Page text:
Sunday, February 17, 2008

Another piece of misleading evidence

An important plank in the Attorney General’s case against the crew of the Gaul was the instilled notion that they were not experienced in operating trawlers fitted with hull openings for the discharge of fish processing waste.

The case made was that, because the crew had no experience of such ships, they would not have been able to appreciate the importance of such openings in relation to the vessel’s stability and watertight integrity. Their subsequent ‘errors’ in not maintaining the duff and offal chute’s flaps and ‘forgetting’ to close the inner covers could thus be more readily explained.

The Attorney General’s team developed this theme throughout the course of the hearings (see extracts from the transcripts of evidence in the DOCUMENT ATTACHED), and even went as far as providing a detailed general arrangement drawing for the freezer trawler Cassio (Appendix 7 of the final report), which showed, they said, that duff and offal chutes had not been fitted on that vessel.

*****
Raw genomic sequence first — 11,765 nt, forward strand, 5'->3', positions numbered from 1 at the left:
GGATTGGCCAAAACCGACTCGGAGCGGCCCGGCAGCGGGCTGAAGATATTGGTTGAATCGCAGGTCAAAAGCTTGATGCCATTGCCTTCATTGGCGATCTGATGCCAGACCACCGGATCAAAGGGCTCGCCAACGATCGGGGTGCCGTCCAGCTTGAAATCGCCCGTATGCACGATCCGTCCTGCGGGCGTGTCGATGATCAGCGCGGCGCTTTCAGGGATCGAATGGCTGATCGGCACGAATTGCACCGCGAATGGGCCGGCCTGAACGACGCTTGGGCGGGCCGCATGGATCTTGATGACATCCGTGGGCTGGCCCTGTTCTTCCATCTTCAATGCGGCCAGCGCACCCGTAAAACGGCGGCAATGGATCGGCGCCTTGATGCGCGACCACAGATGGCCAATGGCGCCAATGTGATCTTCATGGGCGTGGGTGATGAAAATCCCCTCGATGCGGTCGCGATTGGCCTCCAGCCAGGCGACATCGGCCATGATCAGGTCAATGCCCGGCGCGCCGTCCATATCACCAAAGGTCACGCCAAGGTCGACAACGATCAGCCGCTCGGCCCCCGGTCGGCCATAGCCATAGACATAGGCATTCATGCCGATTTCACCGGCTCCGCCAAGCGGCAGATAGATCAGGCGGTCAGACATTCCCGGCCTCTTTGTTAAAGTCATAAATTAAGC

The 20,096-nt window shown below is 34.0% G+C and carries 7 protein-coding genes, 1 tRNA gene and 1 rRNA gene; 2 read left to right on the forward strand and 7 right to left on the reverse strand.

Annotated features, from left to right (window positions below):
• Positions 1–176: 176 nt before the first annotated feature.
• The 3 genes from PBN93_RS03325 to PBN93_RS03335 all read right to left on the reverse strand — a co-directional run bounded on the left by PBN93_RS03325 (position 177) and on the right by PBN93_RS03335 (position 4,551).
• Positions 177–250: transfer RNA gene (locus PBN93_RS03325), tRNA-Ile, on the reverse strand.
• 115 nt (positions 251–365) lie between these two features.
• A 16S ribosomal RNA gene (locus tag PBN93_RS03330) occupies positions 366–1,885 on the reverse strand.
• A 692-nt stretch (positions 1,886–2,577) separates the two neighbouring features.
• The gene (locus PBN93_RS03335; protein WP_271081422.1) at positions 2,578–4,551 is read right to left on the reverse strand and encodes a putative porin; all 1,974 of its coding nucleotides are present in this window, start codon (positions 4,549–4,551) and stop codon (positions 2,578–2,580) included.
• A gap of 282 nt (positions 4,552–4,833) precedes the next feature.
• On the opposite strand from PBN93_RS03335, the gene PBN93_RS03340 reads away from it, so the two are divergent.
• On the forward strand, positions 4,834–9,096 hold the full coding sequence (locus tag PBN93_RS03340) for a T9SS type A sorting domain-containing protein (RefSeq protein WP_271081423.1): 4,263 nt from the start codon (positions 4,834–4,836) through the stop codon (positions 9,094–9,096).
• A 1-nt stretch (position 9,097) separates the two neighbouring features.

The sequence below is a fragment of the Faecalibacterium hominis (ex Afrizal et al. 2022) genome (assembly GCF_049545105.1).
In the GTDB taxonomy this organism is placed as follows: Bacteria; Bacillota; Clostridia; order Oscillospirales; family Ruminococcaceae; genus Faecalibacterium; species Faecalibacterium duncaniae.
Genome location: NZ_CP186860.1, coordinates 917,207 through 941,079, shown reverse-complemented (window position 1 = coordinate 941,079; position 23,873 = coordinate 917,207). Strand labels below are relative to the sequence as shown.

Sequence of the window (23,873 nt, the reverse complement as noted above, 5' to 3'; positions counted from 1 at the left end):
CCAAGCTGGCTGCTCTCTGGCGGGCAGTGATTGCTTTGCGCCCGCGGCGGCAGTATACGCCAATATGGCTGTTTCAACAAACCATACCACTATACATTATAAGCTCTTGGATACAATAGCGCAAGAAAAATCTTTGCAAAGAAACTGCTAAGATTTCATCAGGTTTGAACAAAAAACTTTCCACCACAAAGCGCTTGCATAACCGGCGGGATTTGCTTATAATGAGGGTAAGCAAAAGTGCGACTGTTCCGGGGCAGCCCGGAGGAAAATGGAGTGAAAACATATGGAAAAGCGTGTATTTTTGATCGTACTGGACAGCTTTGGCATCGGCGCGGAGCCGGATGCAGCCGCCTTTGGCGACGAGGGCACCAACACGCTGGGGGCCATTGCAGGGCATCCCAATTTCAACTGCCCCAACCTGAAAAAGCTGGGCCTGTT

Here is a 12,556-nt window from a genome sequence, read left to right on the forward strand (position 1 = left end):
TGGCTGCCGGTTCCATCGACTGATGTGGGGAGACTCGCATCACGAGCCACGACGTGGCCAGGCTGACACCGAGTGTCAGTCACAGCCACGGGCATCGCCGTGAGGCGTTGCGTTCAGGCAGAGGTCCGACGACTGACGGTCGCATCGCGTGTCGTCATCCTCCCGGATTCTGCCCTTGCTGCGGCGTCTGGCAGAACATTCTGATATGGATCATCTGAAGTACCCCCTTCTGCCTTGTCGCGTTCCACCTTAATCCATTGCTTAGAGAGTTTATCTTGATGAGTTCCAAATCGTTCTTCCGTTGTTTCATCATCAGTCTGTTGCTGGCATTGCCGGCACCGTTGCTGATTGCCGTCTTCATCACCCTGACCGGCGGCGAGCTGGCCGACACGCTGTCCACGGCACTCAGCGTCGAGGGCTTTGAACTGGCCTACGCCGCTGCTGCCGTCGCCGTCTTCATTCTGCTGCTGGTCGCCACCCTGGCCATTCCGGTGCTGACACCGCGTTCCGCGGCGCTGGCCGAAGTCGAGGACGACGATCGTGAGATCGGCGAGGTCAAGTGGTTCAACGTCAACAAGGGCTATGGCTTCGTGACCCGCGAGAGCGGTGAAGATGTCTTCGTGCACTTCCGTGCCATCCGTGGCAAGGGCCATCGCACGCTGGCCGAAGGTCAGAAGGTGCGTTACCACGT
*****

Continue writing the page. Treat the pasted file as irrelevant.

A small point to note:

A ship’s general arrangement drawing carries a level of detail that is decided by the draughtsman with clarity, aesthetical and presentational aspects being important considerations. The general arrangement drawing that was presented as evidence to the Gaul RFI merely confirmed that duff and offal chute openings had not been indicated on that drawing, it did not confirm that they had not been provided on the vessel.

In a 1966 photograph of the Othello, possibly on sea trials, its duff and offal discharges, cut in the hull on the port side, can be seen just aft of the funnel and near to the waterline.

The freezer stern trawlers Cassio, Othello and Orsino were sister vessels, built by Yarrows of Glasgow in 1966. The Gaul’s Skipper, Peter Nellist, sailed on both the Cassio and the Orsino, while the Mate, Maurice Spurgeon, had sailed on the Othello immediately prior to joining the Gaul on her last voyage.

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